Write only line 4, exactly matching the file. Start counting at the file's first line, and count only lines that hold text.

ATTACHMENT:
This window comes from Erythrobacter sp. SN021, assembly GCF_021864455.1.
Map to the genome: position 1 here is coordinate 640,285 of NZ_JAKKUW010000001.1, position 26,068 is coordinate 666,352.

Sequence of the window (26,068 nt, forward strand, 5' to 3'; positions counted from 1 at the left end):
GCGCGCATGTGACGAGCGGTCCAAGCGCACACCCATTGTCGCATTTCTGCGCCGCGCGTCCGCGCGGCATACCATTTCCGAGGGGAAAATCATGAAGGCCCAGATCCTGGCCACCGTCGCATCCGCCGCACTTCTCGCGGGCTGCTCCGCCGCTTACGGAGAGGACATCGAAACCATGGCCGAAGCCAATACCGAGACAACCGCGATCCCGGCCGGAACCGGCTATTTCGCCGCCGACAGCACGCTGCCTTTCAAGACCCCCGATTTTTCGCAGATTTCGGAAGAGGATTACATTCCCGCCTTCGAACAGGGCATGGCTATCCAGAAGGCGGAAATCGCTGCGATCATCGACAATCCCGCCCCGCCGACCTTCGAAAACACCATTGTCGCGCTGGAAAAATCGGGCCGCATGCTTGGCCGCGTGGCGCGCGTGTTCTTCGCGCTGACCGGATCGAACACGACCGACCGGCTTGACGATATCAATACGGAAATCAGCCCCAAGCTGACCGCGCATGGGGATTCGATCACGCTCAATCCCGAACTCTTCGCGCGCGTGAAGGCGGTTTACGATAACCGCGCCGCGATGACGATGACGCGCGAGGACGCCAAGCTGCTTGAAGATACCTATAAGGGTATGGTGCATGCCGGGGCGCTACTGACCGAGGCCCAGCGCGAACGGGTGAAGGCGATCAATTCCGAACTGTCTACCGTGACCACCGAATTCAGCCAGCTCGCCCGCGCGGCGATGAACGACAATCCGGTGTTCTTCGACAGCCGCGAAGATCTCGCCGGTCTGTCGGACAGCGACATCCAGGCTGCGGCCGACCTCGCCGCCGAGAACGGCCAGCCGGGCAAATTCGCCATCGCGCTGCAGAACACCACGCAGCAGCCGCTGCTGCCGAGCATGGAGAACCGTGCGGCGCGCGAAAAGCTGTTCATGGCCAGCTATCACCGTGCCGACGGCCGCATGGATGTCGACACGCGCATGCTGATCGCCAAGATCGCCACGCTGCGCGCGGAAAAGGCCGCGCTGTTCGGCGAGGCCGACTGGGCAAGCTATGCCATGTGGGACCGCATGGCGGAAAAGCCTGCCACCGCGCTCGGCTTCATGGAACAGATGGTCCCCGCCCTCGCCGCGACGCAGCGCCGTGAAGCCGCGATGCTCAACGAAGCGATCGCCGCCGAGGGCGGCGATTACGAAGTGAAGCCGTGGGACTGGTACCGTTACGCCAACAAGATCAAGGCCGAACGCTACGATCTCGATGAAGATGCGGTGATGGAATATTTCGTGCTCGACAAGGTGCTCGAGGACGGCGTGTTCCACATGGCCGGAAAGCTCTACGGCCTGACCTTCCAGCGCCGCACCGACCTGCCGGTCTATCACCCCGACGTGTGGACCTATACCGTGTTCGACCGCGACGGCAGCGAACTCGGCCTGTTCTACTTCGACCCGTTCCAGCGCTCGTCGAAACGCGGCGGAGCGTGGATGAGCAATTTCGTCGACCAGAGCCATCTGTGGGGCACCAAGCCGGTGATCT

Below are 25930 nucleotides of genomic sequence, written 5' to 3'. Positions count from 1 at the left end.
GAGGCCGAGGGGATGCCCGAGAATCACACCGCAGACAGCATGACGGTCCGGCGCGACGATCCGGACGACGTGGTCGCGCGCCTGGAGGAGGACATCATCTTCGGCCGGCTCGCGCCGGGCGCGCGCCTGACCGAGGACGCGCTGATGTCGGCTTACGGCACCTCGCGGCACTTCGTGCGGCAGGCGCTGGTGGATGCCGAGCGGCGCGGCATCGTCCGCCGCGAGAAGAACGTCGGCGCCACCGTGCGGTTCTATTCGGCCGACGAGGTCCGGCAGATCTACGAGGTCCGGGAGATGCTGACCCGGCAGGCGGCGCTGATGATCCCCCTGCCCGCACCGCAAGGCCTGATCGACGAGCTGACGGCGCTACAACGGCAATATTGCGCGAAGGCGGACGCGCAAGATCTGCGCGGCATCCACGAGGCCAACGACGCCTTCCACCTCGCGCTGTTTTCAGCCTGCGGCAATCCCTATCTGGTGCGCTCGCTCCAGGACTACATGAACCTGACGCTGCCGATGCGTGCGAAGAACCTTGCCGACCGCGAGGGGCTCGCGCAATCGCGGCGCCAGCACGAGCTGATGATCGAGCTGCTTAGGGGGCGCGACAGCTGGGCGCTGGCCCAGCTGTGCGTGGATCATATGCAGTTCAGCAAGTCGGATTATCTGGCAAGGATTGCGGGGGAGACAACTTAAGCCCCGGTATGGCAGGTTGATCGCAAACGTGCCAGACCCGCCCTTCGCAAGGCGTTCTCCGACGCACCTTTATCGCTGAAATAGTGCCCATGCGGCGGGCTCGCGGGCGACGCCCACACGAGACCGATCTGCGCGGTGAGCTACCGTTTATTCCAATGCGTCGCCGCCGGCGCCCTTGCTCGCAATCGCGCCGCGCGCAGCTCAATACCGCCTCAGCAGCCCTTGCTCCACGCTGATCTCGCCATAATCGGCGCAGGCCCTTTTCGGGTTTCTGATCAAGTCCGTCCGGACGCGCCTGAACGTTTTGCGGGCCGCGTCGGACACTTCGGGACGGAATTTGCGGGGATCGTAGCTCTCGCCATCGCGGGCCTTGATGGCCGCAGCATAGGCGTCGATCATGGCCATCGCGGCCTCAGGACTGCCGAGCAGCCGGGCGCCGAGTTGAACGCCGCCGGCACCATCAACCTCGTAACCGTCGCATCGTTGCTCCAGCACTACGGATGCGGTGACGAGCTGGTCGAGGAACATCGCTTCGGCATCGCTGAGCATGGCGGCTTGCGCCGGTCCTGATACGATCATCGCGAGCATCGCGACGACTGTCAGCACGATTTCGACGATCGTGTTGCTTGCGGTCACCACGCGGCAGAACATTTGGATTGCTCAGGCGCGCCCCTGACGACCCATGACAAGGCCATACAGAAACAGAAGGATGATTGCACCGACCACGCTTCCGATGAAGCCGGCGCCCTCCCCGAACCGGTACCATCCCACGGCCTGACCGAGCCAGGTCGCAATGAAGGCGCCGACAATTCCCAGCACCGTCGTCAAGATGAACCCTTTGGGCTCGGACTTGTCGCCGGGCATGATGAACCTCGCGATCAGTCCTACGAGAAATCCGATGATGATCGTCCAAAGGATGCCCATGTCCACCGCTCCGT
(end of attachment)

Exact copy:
GCGCGCATGTGACGAGCGGTCCAAGCGCACACCCATTGTCGCATTTCTGCGCCGCGCGTCCGCGCGGCATACCATTTCCGAGGGGAAAATCATGAAGGCCCAGATCCTGGCCACCGTCGCATCCGCCGCACTTCTCGCGGGCTGCTCCGCCGCTTACGGAGAGGACATCGAAACCATGGCCGAAGCCAATACCGAGACAACCGCGATCCCGGCCGGAACCGGCTATTTCGCCGCCGACAGCACGCTGCCTTTCAAGACCCCCGATTTTTCGCAGATTTCGGAAGAGGATTACATTCCCGCCTTCGAACAGGGCATGGCTATCCAGAAGGCGGAAATCGCTGCGATCATCGACAATCCCGCCCCGCCGACCTTCGAAAACACCATTGTCGCGCTGGAAAAATCGGGCCGCATGCTTGGCCGCGTGGCGCGCGTGTTCTTCGCGCTGACCGGATCGAACACGACCGACCGGCTTGACGATATCAATACGGAAATCAGCCCCAAGCTGACCGCGCATGGGGATTCGATCACGCTCAATCCCGAACTCTTCGCGCGCGTGAAGGCGGTTTACGATAACCGCGCCGCGATGACGATGACGCGCGAGGACGCCAAGCTGCTTGAAGATACCTATAAGGGTATGGTGCATGCCGGGGCGCTACTGACCGAGGCCCAGCGCGAACGGGTGAAGGCGATCAATTCCGAACTGTCTACCGTGACCACCGAATTCAGCCAGCTCGCCCGCGCGGCGATGAACGACAATCCGGTGTTCTTCGACAGCCGCGAAGATCTCGCCGGTCTGTCGGACAGCGACATCCAGGCTGCGGCCGACCTCGCCGCCGAGAACGGCCAGCCGGGCAAATTCGCCATCGCGCTGCAGAACACCACGCAGCAGCCGCTGCTGCCGAGCATGGAGAACCGTGCGGCGCGCGAAAAGCTGTTCATGGCCAGCTATCACCGTGCCGACGGCCGCATGGATGTCGACACGCGCATGCTGATCGCCAAGATCGCCACGCTGCGCGCGGAAAAGGCCGCGCTGTTCGGCGAGGCCGACTGGGCAAGCTATGCCATGTGGGACCGCATGGCGGAAAAGCCTGCCACCGCGCTCGGCTTCATGGAACAGATGGTCCCCGCCCTCGCCGCGACGCAGCGCCGTGAAGCCGCGATGCTCAACGAAGCGATCGCCGCCGAGGGCGGCGATTACGAAGTGAAGCCGTGGGACTGGTACCGTTACGCCAACAAGATCAAGGCCGAACGCTACGATCTCGATGAAGATGCGGTGATGGAATATTTCGTGCTCGACAAGGTGCTCGAGGACGGCGTGTTCCACATGGCCGGAAAGCTCTACGGCCTGACCTTCCAGCGCCGCACCGACCTGCCGGTCTATCACCCCGACGTGTGGACCTATACCGTGTTCGACCGCGACGGCAGCGAACTCGGCCTGTTCTACTTCGACCCGTTCCAGCGCTCGTCGAAACGCGGCGGAGCGTGGATGAGCAATTTCGTCGACCAGAGCCATCTGTGGGGCACCAAGCCGGTGATCT